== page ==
I have had a couple conversations in the last month about the future of 3D printers.
One potential application that has come up is the ability to create prototype (or small run ) circuit boards. The possibilities are lots of layers, layers of varying thickness, cooling tubes and potential when combined with a pick and place robot for embedded components, processors.
Is anyone providing this type of printer yet within the price range of small to medium sized companies?
Hi, Walter. I have a 3D printer here and some conductive plastic for it, as well (about 100 ohms per cm, if I recall.) I usually print at 0.22mm layer thicknesses, but could go .15mm or less perhaps. Or more. The nozzle is 0.4mm for extrusion. But while I can easily do conductive layers like this, you are talking 10k to 100k ohm ranges for anything reasonable. So it's not really useful for anything but high impedances. I've been playing a little with it for touch sensors and the like. There probably is more conductive plastic available. But I just don't have any right now and honestly have no idea if much more conductive is even possible in the system I have here.
Laying down conductive wire itself would also be possible and that could be buried into the plastic. I'd probably want a
2nd head just for the wire itself and I'd need a way to snip it. Could just be bare wires and those can be buried in hot plastic, easily.
Placing parts? I honestly haven't seen a pick and place robot running before, but it must be very precise so that's good.
Hmm. I wonder about using a thin layer of plastic on a copper board to use as "resist." Hmm. I think I'm going to try that out. I think it could work really well. That will be my next test, I think.
I am just at this point seeing what is possible. Probably more to the point getting an idea where this could go with equipment that a small company could afford. For the sake of an argument what could be done with a $100K capital cost.
Pick and place robots that are quite precise are available for small automated manufacturing machines. It has been a while but 20 years ago they were probably good to 0.1 mm or so. Board manufacturing accuracy is essential a 2D problem.
I'm not aware of any such product, but I've never looked. I work with inkjet, and here are some thoughts.
A pure deposition PCB (starting with nothing) is in the realm of possibility. The conductors would probably start as a slurry of low melting point metal, and then need to be welded in place with a hot laser. The insulators would probably be a UV curing polymer.
I don't know what the most conductive polymer that can be jetted is, but I imagine it's not going to work as a conductor.
A different approach might be dicing the foil on a clad board with a laser, then printing the insulating layers.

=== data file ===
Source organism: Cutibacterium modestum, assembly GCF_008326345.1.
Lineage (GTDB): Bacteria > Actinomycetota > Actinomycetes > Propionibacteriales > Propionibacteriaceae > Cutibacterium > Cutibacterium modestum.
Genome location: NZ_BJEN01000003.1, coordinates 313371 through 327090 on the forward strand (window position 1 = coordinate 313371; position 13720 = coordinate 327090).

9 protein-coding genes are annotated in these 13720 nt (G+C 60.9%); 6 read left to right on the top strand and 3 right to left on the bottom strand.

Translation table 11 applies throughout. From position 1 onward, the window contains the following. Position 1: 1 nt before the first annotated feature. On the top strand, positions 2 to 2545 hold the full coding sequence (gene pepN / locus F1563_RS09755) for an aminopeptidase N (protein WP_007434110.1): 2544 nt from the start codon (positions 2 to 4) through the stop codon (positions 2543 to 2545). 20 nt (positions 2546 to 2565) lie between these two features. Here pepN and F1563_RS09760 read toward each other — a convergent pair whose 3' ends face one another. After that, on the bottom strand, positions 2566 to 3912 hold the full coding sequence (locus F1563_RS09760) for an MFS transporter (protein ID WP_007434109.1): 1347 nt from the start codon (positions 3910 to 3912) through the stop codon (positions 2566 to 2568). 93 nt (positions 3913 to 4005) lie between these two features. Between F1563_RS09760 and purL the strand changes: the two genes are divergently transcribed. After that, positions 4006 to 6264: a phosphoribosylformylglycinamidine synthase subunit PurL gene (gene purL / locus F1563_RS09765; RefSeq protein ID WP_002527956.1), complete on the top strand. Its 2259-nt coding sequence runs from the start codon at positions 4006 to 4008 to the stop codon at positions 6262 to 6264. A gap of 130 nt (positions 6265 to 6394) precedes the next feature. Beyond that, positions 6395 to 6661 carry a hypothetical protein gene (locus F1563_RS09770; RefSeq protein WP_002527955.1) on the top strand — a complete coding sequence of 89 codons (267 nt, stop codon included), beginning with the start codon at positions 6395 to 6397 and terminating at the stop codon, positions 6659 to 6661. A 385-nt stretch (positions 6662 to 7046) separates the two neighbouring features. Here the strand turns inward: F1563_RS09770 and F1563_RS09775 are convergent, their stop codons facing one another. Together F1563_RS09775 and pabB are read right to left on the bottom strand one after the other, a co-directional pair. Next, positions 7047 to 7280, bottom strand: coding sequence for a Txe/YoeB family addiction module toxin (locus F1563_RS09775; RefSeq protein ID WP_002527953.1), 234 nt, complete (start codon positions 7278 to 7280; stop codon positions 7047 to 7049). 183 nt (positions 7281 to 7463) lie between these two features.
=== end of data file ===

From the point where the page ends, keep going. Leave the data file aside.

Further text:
My guess is the commercial viability of such a machine is low, so this has a big DIY aspect to it. A small CNC laser etcher/cutter is in the $25K range. The better solution would use the same XYZ motion for all operations - cutting, printing, placing.
Obtaining the consumables might be the biggest challenge of all.
You can laser cut the substrate with a cheap laser cutter (~$10-20K) but it won't cut the foil (just reflects the laser energy). SRBP may be better than fibreglass (cutting glass sputters glass onto the lenses and causes them to go cloudy, which is awkward to clean off). Cutting a board with foil backing tends to end up in a charred mess. Laser cutters tend to have a specialised XYZ mechanism because the laser itself is heavy and lives at the bottom of the machine, and only mirrors are moved around.
You can also do CNC milling of a PCB, but this has constraints on feature size and the milling bits wear out fast - you try to minimise the amount of milling you need (ie most of the PCB remains copper-clad). It does have the benefit of also drilling the holes for you by just changing the bit. It also needs careful adjustment (particularly height adjustment) to get good results.
What looks promising at the moment is laser-etching the photoresist surface of a clad board and then wet-etching it (eg with etchant in a sponge, not a chemical tank).
None of these address the issues about aligning multilayers, which I suppose is one of the motivations for 3D printing. But I suspect that can be solved by computer vision in the CNC platform - pick and place machines already use this.
So there are ways, but I'm not aware of any polished solutions in this area. In particular, when you buy one of these machines be prepared for it to be supplied with terrible software and to have to reverse engineer it and write your own.
I forgot a promising approach. Print the conducting traces with an ink that can be plated onto electroless. Adhesion might be a problem, and it's a lot a work and not a one-and-done solution, but it has the benefit of possibly working.